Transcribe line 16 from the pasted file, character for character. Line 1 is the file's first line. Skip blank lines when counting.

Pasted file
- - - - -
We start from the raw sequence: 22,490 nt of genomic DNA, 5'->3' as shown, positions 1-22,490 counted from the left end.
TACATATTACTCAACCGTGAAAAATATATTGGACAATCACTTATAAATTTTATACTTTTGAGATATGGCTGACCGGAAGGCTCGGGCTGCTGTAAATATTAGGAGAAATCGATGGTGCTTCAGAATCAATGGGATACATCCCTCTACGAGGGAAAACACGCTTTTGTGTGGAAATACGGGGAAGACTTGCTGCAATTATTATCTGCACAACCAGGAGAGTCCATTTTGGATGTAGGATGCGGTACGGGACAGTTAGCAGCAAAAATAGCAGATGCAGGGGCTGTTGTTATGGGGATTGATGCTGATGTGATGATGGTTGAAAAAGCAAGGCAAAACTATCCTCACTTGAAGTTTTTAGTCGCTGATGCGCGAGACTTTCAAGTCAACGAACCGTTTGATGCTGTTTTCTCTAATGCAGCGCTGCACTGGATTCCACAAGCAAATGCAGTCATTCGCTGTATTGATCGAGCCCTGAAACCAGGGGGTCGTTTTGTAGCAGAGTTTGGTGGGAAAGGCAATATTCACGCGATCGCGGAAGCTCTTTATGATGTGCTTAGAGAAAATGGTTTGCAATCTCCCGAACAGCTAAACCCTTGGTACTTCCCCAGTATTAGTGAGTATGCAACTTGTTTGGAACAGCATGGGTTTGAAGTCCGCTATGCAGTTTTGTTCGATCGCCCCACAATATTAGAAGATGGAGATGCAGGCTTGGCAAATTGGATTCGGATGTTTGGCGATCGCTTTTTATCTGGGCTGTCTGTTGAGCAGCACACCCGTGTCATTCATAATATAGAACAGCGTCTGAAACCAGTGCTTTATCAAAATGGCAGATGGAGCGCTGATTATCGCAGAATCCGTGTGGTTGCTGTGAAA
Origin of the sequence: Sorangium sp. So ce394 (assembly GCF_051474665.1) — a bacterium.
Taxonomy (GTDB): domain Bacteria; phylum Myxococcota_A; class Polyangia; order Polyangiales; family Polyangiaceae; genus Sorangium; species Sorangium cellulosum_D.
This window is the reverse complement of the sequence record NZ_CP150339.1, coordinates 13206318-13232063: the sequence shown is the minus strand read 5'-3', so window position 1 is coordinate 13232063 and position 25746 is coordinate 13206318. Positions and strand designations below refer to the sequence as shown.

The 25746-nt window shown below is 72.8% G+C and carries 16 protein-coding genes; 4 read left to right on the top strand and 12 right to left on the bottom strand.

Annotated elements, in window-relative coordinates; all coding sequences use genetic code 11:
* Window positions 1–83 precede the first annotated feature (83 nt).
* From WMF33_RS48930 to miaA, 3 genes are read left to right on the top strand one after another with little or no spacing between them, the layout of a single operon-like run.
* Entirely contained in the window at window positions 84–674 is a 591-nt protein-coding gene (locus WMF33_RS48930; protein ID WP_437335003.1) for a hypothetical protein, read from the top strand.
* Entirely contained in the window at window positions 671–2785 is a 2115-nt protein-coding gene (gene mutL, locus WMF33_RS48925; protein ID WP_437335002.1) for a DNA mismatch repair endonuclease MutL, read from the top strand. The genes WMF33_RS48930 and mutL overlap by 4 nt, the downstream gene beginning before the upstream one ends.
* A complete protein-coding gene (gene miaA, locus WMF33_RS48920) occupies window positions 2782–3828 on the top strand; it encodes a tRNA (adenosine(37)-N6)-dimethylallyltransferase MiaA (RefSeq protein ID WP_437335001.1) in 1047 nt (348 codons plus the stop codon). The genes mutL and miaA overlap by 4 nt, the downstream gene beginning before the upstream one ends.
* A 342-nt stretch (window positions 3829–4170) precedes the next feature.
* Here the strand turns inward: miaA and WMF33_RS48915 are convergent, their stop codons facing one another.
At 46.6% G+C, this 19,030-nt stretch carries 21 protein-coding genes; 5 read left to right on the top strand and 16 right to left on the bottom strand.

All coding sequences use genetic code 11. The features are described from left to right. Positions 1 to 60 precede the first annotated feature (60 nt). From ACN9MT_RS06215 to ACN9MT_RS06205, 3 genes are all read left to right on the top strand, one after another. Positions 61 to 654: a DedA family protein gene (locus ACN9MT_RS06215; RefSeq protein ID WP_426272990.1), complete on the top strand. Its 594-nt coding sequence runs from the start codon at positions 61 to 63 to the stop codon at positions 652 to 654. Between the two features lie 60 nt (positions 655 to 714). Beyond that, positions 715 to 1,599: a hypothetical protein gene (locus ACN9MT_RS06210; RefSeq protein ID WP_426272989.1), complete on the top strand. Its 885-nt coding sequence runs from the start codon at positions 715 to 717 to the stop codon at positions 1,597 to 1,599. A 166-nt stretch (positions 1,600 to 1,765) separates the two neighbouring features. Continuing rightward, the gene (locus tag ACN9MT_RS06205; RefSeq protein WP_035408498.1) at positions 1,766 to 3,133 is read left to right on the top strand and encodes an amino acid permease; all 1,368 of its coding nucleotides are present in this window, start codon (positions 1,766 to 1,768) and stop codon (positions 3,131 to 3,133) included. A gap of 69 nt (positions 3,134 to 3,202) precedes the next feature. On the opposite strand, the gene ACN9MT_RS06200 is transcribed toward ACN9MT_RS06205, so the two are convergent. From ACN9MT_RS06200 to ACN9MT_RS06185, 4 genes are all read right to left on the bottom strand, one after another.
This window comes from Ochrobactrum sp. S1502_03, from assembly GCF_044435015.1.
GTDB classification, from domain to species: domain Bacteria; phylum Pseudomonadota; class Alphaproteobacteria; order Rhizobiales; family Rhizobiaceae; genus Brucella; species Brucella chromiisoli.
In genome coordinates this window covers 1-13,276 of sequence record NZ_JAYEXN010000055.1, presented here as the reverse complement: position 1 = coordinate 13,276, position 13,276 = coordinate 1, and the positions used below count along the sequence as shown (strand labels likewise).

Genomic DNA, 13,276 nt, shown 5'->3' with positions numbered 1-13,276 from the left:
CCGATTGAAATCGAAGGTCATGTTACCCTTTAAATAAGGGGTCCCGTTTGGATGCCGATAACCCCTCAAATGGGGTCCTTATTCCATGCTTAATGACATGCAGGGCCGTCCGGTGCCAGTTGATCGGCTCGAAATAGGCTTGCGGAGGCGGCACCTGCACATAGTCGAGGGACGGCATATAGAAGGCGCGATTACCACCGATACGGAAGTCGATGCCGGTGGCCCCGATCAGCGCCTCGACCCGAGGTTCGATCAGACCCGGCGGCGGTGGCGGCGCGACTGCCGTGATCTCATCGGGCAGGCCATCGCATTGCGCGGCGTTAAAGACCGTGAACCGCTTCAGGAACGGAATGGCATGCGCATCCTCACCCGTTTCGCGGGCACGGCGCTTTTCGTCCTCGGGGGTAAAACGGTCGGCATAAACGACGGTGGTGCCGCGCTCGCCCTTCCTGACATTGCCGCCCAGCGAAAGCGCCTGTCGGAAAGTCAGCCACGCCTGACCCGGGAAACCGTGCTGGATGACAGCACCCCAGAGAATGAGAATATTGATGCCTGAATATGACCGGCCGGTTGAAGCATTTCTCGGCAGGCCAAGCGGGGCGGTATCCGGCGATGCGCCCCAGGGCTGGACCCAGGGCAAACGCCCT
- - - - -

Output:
All coding sequences use genetic code 11. The features are described from left to right. Positions 1 to 60 precede the first annotated feature (60 nt). From ACN9MT_RS06215 to ACN9MT_RS06205, 3 genes are all read left to right on the top strand, one after another. Positions 61 to 654: a DedA family protein gene (locus ACN9MT_RS06215; RefSeq protein ID WP_426272990.1), complete on the top strand. Its 594-nt coding sequence runs from the start codon at positions 61 to 63 to the stop codon at positions 652 to 654. Between the two features lie 60 nt (positions 655 to 714). Beyond that, positions 715 to 1,599: a hypothetical protein gene (locus ACN9MT_RS06210; RefSeq protein ID WP_426272989.1), complete on the top strand. Its 885-nt coding sequence runs from the start codon at positions 715 to 717 to the stop codon at positions 1,597 to 1,599. A 166-nt stretch (positions 1,600 to 1,765) separates the two neighbouring features. Continuing rightward, the gene (locus tag ACN9MT_RS06205; RefSeq protein WP_035408498.1) at positions 1,766 to 3,133 is read left to right on the top strand and encodes an amino acid permease; all 1,368 of its coding nucleotides are present in this window, start codon (positions 1,766 to 1,768) and stop codon (positions 3,131 to 3,133) included. A gap of 69 nt (positions 3,134 to 3,202) precedes the next feature. On the opposite strand, the gene ACN9MT_RS06200 is transcribed toward ACN9MT_RS06205, so the two are convergent. From ACN9MT_RS06200 to ACN9MT_RS06185, 4 genes are all read right to left on the bottom strand, one after another.